The Associated Press has found a unique way to ensure that negative statements and comments regarding Iraq get wide circulation.. Just have two writers do similar pieces with different titles and release them on the same day. The articles should contain the same negative comments and talking points. Throw in a few token positives, rearrange the flow of the articles and you have a hit. It’s a given that someone will read at least one of the articles and come away with an idea of bad things in Iraq. If the AP strikes the mother lode and a reader is exposed to both pieces, the repeated negatives work like a subliminal message.
Such is the case with 2 stories released by the AP on October 25, 2005. The subject was the failure to find any fraud in the Constitutional referendum in Iraq. The 10-day audit was completed and the citizens ratified Iraq’s Constitution. Thomas Wagner’s article, “Draft Constitution Adopted by Iraq Voters”, was posted at 0928 EDT. Mariam Fam’s article, “Iraq’s Constitution Ratified by Voters”, came later in the afternoon at 1600 EDT.
Our friends at the Associated Press have once again reminded us why any of their releases that contain the name ‘Bush’ must always be viewed skeptically. Their latest entry, “Bush Diplomacy Means Settling for Less” is one such example.
While praising their efforts to work with the UN on Iran and Syria, AP writer Anne Gearan takes the Bush Administration in general and Condi Rice in particular, to task for their former unapologetic unilateralism:
In showdowns over Iran, North Korea and now Syria, Secretary of State Condoleezza Rice seemingly agrees that half a loaf is better than none -- an unexpectedly pragmatic streak for a Bush administration better known for going its own way in international affairs.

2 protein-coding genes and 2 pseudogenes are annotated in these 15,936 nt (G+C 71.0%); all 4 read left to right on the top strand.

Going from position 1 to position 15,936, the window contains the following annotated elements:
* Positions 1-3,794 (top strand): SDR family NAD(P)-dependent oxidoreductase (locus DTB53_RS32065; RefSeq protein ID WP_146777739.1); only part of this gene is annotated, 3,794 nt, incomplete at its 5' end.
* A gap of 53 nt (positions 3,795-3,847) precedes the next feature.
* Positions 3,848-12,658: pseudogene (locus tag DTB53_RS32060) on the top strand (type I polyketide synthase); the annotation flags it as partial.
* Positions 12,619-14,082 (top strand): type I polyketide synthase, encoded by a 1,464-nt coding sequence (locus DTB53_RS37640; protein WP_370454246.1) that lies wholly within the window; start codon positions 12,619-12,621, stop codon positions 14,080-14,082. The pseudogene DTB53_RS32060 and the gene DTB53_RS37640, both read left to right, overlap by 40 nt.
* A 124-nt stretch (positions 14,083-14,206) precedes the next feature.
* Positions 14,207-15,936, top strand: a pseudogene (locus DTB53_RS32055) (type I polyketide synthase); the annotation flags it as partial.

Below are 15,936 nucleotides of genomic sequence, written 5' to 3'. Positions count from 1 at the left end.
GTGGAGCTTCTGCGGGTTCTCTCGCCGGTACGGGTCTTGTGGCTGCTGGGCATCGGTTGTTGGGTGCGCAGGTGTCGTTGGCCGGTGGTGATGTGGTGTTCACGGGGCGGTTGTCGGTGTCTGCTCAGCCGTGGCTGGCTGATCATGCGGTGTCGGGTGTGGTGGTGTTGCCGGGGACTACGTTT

Although the focus of the article is deputy chief of staff Karl Rove, TIME.com is reporting (hat tip to Drudge Report) that Secretary of Defense Donald Rumsfeld and Treasury Secretary John Snow will also be part of an imminent White House reorganization:
“Karl Rove's colleagues don't know exactly when it will happen, but they are already laying out the reasons they will give for the departure of the man President George W. Bush dubbed the architect. A Roveless Bush seemed unthinkable just a few months ago. But that has changed as the President's senior adviser and deputy chief of staff remains embroiled in the CIA leak scandal.”
“Several well-wired Administration officials predict that within a year, the President will have a new chief of staff and press secretary, probably a new Treasury Secretary and maybe a new Defense Secretary.”
Today in Paris, the Union of French Islamic Organizations (UOIF) issued a fatwa, or religious decree, against the participation of Muslims in the 10 days of rioting and arson in France. Typical of the mainstream media coverage of this action, is this report from Reuters:
“One of France's largest Islamic groups issued a fatwa against rioting on Sunday after officials suggested Muslim militants could be partly to blame for violent protests scarring poor neighbourhoods around the country.
“The Union of French Islamic Organisations (UOIF) quoted the Koran and the Prophet Mohammad to back up the religious edict condemning the disorder and destruction the unrest caused.
“Many rioters are of North African Arab and black African descent and assumed to be Muslims. Interior Minister Nicolas Sarkozy and other officials have hinted Islamist militants may be manipulating angry teenagers to defy the French state.”
The MSM has provided a fair amount of coverage today of the "pirate" attempt to hijack a cruise ship off the coast of Somalia. But most, if not all, of the MSM outlets have refused to identify the "pirates" [and their leader Mohamed Abdi Hassan] as Islamic terrorists. "Pirate" has joined "bomber," "militant," "insurgent," and "freedom fighter" as a euphemism for "Islamic terrorist."
With useless media coverage like this, is it any wonder that the Paris riots have taken so many westerners by surprise?